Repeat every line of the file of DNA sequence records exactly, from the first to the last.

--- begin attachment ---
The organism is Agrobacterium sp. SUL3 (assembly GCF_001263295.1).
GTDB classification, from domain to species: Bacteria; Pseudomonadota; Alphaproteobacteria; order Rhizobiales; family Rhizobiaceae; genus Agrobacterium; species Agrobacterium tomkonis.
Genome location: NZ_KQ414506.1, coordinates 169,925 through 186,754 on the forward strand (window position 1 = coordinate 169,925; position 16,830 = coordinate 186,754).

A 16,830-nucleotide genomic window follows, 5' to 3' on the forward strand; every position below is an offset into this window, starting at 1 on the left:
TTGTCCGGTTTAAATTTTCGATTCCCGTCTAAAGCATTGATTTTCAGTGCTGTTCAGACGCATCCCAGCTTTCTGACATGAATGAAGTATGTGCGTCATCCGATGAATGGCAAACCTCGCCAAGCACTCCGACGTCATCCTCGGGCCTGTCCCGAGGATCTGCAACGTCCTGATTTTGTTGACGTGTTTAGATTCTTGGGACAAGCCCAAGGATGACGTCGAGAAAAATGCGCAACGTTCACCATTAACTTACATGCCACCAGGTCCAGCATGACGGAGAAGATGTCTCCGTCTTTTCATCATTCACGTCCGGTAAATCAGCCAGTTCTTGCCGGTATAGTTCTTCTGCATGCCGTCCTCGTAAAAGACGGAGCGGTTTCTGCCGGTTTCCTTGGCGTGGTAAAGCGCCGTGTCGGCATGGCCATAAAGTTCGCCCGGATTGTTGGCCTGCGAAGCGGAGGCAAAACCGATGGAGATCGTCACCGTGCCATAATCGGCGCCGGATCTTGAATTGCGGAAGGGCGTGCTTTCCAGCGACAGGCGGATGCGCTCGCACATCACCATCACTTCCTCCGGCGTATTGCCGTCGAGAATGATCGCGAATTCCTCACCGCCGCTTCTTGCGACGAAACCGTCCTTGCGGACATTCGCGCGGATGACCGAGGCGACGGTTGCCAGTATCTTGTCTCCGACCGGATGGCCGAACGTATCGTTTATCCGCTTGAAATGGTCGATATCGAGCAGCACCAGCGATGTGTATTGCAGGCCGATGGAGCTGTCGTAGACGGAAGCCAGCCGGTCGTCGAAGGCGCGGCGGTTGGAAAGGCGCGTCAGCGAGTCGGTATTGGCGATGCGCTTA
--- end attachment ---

The organism is Agrobacterium sp. SUL3 (assembly GCF_001263295.1).
GTDB classification, from domain to species: Bacteria; Pseudomonadota; Alphaproteobacteria; order Rhizobiales; family Rhizobiaceae; genus Agrobacterium; species Agrobacterium tomkonis.
Genome location: NZ_KQ414506.1, coordinates 169,925 through 186,754 on the forward strand (window position 1 = coordinate 169,925; position 16,830 = coordinate 186,754).

A 16,830-nucleotide genomic window follows, 5' to 3' on the forward strand; every position below is an offset into this window, starting at 1 on the left:
TTGTCCGGTTTAAATTTTCGATTCCCGTCTAAAGCATTGATTTTCAGTGCTGTTCAGACGCATCCCAGCTTTCTGACATGAATGAAGTATGTGCGTCATCCGATGAATGGCAAACCTCGCCAAGCACTCCGACGTCATCCTCGGGCCTGTCCCGAGGATCTGCAACGTCCTGATTTTGTTGACGTGTTTAGATTCTTGGGACAAGCCCAAGGATGACGTCGAGAAAAATGCGCAACGTTCACCATTAACTTACATGCCACCAGGTCCAGCATGACGGAGAAGATGTCTCCGTCTTTTCATCATTCACGTCCGGTAAATCAGCCAGTTCTTGCCGGTATAGTTCTTCTGCATGCCGTCCTCGTAAAAGACGGAGCGGTTTCTGCCGGTTTCCTTGGCGTGGTAAAGCGCCGTGTCGGCATGGCCATAAAGTTCGCCCGGATTGTTGGCCTGCGAAGCGGAGGCAAAACCGATGGAGATCGTCACCGTGCCATAATCGGCGCCGGATCTTGAATTGCGGAAGGGCGTGCTTTCCAGCGACAGGCGGATGCGCTCGCACATCACCATCACTTCCTCCGGCGTATTGCCGTCGAGAATGATCGCGAATTCCTCACCGCCGCTTCTTGCGACGAAACCGTCCTTGCGGACATTCGCGCGGATGACCGAGGCGACGGTTGCCAGTATCTTGTCTCCGACCGGATGGCCGAACGTATCGTTTATCCGCTTGAAATGGTCGATATCGAGCAGCACCAGCGATGTGTATTGCAGGCCGATGGAGCTGTCGTAGACGGAAGCCAGCCGGTCGTCGAAGGCGCGGCGGTTGGAAAGGCGCGTCAGCGAGTCGGTATTGGCGATGCGCTTA